A Fresh Perspective on Regret

As I have accumulated more and more evidence of how quickly life moves and of how short it really is, the specter of regret has loomed increasingly large in my life. The idea of looking back and wishing I had made different choices scares me. In one of the evolutions of my coaching practice, I even identified as a “No Regrets Coach.” I thought most other people must be as frightened as I was of ending up with regrets. Since that concept never gained traction, writing a blog post about regret may be risky or futile. Maybe there will be no interest.

Recently, though, I have been introduced to a fresh perspective that I find tremendously helpful. You might, too, so I decided to share my new insight.

My bike ride a couple Sundays ago started out pleasantly. I knew it was the calm before a front moved in, but I was happy to be out there enjoying my ride. I had had a rough track record of harassment by badly behaved humans and dogs (still the fault of their humans) over the previous couple weeks, but I was riding highly vetted roads on a Sunday morning, when it is generally quiet. Suddenly, just as I was really settling in to enjoy my ride, I spotted a dog ahead—large; black, with a white chest, and jumping out of his skin with excitement. He had clearly seen me before I saw him and was eagerly waiting for me to enter his chase zone.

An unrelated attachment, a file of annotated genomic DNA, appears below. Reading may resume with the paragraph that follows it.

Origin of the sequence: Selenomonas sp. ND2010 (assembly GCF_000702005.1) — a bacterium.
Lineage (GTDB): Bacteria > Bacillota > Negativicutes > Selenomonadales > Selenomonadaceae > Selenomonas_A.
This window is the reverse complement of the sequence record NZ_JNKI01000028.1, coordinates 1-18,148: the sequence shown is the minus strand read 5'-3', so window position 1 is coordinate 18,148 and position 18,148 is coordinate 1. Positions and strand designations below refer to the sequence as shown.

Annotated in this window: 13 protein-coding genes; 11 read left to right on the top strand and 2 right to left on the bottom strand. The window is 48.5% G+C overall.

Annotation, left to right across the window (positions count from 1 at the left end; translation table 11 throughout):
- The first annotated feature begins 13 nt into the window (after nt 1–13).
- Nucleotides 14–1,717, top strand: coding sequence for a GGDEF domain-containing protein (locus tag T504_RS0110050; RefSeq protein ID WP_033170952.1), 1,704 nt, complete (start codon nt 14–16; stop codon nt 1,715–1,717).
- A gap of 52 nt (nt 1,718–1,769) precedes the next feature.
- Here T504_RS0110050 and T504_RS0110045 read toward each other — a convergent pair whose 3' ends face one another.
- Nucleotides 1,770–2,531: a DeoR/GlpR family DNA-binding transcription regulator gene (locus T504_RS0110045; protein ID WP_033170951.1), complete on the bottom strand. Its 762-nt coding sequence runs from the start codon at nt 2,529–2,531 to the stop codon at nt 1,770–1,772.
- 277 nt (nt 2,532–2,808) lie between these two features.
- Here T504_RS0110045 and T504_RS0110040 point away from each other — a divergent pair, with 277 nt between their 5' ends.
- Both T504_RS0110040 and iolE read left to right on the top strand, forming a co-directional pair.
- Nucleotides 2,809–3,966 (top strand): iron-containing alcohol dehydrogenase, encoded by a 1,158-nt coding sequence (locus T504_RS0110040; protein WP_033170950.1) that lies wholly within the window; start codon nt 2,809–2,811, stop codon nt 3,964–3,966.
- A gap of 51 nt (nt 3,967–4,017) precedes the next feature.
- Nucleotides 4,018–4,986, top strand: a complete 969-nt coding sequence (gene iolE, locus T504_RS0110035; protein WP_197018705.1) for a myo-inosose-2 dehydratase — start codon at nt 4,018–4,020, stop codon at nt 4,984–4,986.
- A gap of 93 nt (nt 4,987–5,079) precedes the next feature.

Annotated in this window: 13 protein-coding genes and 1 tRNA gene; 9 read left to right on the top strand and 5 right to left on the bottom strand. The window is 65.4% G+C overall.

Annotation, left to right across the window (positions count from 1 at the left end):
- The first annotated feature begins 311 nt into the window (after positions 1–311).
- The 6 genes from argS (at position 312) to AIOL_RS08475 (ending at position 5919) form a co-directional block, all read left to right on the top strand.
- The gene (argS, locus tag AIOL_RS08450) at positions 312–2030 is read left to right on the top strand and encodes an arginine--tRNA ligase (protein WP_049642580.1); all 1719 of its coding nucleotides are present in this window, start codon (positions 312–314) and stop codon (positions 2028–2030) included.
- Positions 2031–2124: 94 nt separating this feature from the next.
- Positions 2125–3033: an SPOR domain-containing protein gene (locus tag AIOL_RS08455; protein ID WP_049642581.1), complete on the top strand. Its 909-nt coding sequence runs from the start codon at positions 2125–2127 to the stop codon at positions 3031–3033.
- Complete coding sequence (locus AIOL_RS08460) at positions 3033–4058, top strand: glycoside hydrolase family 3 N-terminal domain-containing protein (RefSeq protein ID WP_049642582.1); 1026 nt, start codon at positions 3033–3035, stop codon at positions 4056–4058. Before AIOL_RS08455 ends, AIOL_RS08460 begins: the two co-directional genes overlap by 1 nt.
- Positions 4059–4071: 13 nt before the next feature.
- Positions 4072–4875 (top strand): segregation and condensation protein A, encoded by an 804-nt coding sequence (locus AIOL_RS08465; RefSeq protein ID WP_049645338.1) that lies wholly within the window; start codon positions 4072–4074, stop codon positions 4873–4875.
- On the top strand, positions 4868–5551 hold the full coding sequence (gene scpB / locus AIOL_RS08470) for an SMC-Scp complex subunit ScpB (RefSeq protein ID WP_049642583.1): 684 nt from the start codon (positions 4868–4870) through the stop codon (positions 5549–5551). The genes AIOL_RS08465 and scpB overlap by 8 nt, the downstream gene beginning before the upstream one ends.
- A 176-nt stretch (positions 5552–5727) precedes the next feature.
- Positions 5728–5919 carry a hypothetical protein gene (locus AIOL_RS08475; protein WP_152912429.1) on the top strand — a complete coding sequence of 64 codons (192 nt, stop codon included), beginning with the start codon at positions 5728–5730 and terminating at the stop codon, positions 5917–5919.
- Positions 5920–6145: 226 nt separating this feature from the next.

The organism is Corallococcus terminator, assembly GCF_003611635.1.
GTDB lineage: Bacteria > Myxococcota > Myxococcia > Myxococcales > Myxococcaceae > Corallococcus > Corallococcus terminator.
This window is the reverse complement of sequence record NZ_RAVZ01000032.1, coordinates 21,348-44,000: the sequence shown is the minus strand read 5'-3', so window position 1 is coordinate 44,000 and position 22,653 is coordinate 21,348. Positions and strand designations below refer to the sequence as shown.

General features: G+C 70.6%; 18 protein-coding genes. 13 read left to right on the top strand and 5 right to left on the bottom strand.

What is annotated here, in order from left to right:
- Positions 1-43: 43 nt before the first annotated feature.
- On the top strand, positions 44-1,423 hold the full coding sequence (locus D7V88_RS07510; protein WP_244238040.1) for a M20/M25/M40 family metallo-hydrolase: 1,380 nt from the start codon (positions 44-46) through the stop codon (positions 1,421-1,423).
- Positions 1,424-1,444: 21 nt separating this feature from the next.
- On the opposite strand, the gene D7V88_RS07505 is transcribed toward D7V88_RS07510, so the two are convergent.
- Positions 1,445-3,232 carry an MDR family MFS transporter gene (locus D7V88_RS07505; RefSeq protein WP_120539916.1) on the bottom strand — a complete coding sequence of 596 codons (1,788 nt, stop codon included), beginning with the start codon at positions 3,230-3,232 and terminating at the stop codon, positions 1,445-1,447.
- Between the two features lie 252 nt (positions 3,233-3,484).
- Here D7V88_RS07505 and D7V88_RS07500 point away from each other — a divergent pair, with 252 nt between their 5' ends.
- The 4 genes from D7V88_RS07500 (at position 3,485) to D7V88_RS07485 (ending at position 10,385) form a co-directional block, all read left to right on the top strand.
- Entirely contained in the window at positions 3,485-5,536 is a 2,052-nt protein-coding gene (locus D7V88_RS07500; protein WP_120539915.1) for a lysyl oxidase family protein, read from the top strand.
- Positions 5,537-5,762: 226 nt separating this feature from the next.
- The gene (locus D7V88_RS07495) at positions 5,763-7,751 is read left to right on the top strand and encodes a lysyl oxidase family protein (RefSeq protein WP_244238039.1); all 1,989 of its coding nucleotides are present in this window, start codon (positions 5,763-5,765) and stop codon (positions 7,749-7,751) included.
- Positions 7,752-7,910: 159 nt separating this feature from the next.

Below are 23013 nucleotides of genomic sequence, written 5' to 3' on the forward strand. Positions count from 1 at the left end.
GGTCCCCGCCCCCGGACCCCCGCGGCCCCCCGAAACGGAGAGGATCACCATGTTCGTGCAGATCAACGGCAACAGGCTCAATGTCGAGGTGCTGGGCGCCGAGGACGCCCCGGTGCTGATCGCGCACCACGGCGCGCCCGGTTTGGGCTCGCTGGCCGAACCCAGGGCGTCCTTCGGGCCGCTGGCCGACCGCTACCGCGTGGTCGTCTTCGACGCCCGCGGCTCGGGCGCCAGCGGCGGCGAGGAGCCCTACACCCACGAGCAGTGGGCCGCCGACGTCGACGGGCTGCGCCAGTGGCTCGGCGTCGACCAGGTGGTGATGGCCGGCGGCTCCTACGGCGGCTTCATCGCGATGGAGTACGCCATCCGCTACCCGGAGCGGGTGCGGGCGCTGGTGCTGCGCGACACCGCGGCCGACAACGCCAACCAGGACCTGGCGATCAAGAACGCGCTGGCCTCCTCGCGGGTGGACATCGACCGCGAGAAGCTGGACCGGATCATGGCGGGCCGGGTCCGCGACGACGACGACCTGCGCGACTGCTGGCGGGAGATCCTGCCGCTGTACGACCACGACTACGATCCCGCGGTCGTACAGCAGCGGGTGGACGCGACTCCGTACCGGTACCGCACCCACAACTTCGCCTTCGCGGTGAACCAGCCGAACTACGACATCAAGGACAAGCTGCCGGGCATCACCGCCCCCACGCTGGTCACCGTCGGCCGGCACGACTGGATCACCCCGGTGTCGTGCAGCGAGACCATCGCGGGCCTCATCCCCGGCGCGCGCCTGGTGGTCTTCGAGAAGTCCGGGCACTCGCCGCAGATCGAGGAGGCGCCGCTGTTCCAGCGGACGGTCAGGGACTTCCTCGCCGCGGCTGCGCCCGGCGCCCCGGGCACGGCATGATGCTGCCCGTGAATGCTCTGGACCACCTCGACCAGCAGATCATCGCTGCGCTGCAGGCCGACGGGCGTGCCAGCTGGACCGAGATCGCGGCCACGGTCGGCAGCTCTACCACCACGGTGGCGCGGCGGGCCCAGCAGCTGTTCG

After a really scary encounter the previous weekend with a different dog, I just couldn’t handle a confrontation. Abruptly, I made a U-turn in the middle of 247th Street. Realizing I was turning around and not wanting to lose this opportunity, the dog took off after me on a dead run. I hammered the pedals and blared my dog horn. It took two blasts, but the stronger second one stopped him in his tracks, stunned and confused, giving me the break I needed to watch him drift farther and farther back in my mirror. After that adrenaline surge, I switched directions and recalculated my route in my head.

Several miles later, “Hmm, is that a sprinkle I felt?”

A few more questionable sprinkles, and soon there was no wondering. Heavy mist settled upon me, coating my sunglasses and dripping off my helmet. On my altered route, I would make a pass by my house and resigned myself to ending my ride then, six miles short of my goal for the day, since the heavy mist was making it harder to see.

But then inspiration hit.

Not wanting to lose the moment, I rode right past my street and felt a surge of excitement as some ideas I had been pondering for a couple days really started to gel.

A few days earlier I had seen a Facebook post that Mel Robbins shared. It was a quote from Nakeia Homer:

“Forgive yourself for learning some things the hard way.”